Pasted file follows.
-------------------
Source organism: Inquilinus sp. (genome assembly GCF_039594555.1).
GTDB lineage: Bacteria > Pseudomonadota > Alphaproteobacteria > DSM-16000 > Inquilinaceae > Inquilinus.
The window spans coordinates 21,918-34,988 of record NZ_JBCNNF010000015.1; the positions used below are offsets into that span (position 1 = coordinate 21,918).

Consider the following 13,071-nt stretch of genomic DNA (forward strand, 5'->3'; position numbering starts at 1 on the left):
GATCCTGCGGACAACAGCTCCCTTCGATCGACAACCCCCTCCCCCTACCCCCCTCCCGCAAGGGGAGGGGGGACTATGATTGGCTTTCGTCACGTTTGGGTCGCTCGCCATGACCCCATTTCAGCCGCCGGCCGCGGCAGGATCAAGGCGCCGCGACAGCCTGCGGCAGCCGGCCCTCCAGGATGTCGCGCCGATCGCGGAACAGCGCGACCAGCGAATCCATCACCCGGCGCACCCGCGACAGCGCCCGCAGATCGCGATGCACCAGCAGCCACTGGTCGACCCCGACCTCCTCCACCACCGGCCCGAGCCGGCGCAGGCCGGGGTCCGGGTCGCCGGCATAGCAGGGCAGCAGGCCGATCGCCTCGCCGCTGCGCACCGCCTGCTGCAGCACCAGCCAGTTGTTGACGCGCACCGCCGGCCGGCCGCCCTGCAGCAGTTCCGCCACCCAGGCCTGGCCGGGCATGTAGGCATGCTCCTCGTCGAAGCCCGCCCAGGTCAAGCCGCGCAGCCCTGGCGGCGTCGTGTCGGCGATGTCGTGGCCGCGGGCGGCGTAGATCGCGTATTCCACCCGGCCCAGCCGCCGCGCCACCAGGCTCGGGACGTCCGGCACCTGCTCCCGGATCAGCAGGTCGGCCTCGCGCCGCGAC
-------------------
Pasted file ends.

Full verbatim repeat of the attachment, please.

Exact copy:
Source organism: Inquilinus sp. (genome assembly GCF_039594555.1).
GTDB lineage: Bacteria > Pseudomonadota > Alphaproteobacteria > DSM-16000 > Inquilinaceae > Inquilinus.
The window spans coordinates 21,918-34,988 of record NZ_JBCNNF010000015.1; the positions used below are offsets into that span (position 1 = coordinate 21,918).

Consider the following 13,071-nt stretch of genomic DNA (forward strand, 5'->3'; position numbering starts at 1 on the left):
GATCCTGCGGACAACAGCTCCCTTCGATCGACAACCCCCTCCCCCTACCCCCCTCCCGCAAGGGGAGGGGGGACTATGATTGGCTTTCGTCACGTTTGGGTCGCTCGCCATGACCCCATTTCAGCCGCCGGCCGCGGCAGGATCAAGGCGCCGCGACAGCCTGCGGCAGCCGGCCCTCCAGGATGTCGCGCCGATCGCGGAACAGCGCGACCAGCGAATCCATCACCCGGCGCACCCGCGACAGCGCCCGCAGATCGCGATGCACCAGCAGCCACTGGTCGACCCCGACCTCCTCCACCACCGGCCCGAGCCGGCGCAGGCCGGGGTCCGGGTCGCCGGCATAGCAGGGCAGCAGGCCGATCGCCTCGCCGCTGCGCACCGCCTGCTGCAGCACCAGCCAGTTGTTGACGCGCACCGCCGGCCGGCCGCCCTGCAGCAGTTCCGCCACCCAGGCCTGGCCGGGCATGTAGGCATGCTCCTCGTCGAAGCCCGCCCAGGTCAAGCCGCGCAGCCCTGGCGGCGTCGTGTCGGCGATGTCGTGGCCGCGGGCGGCGTAGATCGCGTATTCCACCCGGCCCAGCCGCCGCGCCACCAGGCTCGGGACGTCCGGCACCTGCTCCCGGATCAGCAGGTCGGCCTCGCGCCGCGAC